“It is abundantly clear that our girls have a vision of their leadership potential that is incompatible with what we know they can achieve,” says Anna Maria Chávez, CEO of Girl Scouts of the USA. “The ToGetHerThere campaign is the launch of a cause to impact our girls now, so that we can inspire them to achieve leadership roles in all aspects of society.”
For more information, visit togetherthere.org.
Of course, it takes more than money to develop leadership skills, and Girl Scouts has always been dedicated to helping girls prepare for their futures. That’s why the organization is still relevant 100 years after it was founded, and why it will continue to be relevant 100 years from now.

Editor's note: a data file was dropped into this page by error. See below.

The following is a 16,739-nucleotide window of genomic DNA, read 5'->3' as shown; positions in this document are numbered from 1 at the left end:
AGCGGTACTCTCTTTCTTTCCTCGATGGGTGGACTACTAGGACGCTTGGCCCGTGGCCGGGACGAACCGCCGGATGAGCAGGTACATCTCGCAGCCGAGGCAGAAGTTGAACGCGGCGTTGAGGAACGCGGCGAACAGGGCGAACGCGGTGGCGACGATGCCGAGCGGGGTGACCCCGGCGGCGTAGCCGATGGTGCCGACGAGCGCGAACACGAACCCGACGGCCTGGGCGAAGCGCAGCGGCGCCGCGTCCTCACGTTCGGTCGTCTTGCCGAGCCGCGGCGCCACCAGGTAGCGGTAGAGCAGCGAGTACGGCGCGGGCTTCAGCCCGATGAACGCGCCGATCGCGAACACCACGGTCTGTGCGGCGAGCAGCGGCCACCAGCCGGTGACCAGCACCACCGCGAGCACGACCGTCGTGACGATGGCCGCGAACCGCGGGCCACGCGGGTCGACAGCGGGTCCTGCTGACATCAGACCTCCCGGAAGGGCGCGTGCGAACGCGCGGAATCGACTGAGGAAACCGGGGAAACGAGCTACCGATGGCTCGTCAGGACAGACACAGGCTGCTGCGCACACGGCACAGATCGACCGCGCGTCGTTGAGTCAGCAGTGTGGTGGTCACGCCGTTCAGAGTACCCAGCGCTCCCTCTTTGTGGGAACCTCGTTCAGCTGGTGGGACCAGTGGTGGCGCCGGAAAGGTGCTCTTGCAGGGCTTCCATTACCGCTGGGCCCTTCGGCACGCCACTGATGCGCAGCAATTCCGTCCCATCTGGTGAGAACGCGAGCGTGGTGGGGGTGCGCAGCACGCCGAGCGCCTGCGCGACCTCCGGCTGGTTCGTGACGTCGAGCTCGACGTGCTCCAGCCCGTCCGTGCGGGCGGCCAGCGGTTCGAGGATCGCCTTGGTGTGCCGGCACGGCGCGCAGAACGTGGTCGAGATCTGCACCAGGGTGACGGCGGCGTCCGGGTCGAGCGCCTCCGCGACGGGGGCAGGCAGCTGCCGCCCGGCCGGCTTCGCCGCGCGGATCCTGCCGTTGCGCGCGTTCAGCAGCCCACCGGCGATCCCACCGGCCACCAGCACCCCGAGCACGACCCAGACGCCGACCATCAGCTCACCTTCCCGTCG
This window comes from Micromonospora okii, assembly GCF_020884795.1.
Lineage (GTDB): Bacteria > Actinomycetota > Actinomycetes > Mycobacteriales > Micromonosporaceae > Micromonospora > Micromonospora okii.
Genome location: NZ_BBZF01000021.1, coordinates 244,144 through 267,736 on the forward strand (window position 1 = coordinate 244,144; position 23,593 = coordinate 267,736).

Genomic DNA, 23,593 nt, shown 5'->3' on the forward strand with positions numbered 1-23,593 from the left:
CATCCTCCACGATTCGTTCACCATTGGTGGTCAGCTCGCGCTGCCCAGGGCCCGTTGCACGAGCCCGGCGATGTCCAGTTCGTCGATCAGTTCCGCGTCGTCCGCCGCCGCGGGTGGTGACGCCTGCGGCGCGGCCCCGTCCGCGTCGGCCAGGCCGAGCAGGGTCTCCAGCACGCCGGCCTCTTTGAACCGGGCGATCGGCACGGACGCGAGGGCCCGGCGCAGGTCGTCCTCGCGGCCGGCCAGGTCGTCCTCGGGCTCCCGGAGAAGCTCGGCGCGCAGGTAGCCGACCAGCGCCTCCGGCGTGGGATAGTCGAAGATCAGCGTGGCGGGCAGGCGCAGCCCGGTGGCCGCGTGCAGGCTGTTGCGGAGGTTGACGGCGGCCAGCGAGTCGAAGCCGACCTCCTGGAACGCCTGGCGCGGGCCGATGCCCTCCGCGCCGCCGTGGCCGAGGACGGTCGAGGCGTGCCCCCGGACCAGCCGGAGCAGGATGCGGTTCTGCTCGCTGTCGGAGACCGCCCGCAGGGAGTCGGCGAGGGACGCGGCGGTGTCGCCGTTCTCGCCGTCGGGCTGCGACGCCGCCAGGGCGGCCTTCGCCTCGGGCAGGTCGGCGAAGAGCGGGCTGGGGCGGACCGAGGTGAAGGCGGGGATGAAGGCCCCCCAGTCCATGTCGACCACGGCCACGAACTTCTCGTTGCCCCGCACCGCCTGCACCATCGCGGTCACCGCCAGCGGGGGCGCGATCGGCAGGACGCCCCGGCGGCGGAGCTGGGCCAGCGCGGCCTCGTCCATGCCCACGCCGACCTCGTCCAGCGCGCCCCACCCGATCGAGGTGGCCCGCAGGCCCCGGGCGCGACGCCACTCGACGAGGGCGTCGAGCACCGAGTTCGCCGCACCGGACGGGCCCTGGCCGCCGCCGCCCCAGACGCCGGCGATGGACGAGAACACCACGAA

“Girls will always need a place to belong and learn,” Gallagher said. “Girl Scouts provide girls with a place to belong. Friends that last a lifetime. Opportunities that can’t get elsewhere, from travel to the activities they participate in. We will always continue to do that.”
Most of all, Girl Scouts will always continue to be a girl-driven, girl-oriented organization.
“As an all-girl organization, girls have the opportunity to be themselves, with female role models, the opportunity to make mistakes without the pressure of boys and worrying what they will think,” Gallagher said. “Girls learn by doing, working cooperatively with others, and leading the activities they participate in.”
“Girls should take part in Girl Scouts for several reasons,” she said. “They get to be girls. They don’t have to worry about being stereotyped or judged. They are treated like equals and treated like their opinion or ideas count.”
Sarah Hall is the editor of the Eagle Star-Review and the Baldwinsville Messenger. The 2012 winner of the Syracuse Press Club's Selwyn Kershaw Professional Standards Award, she has been with Eagle Newspapers since 2006. She is a Liverpool native.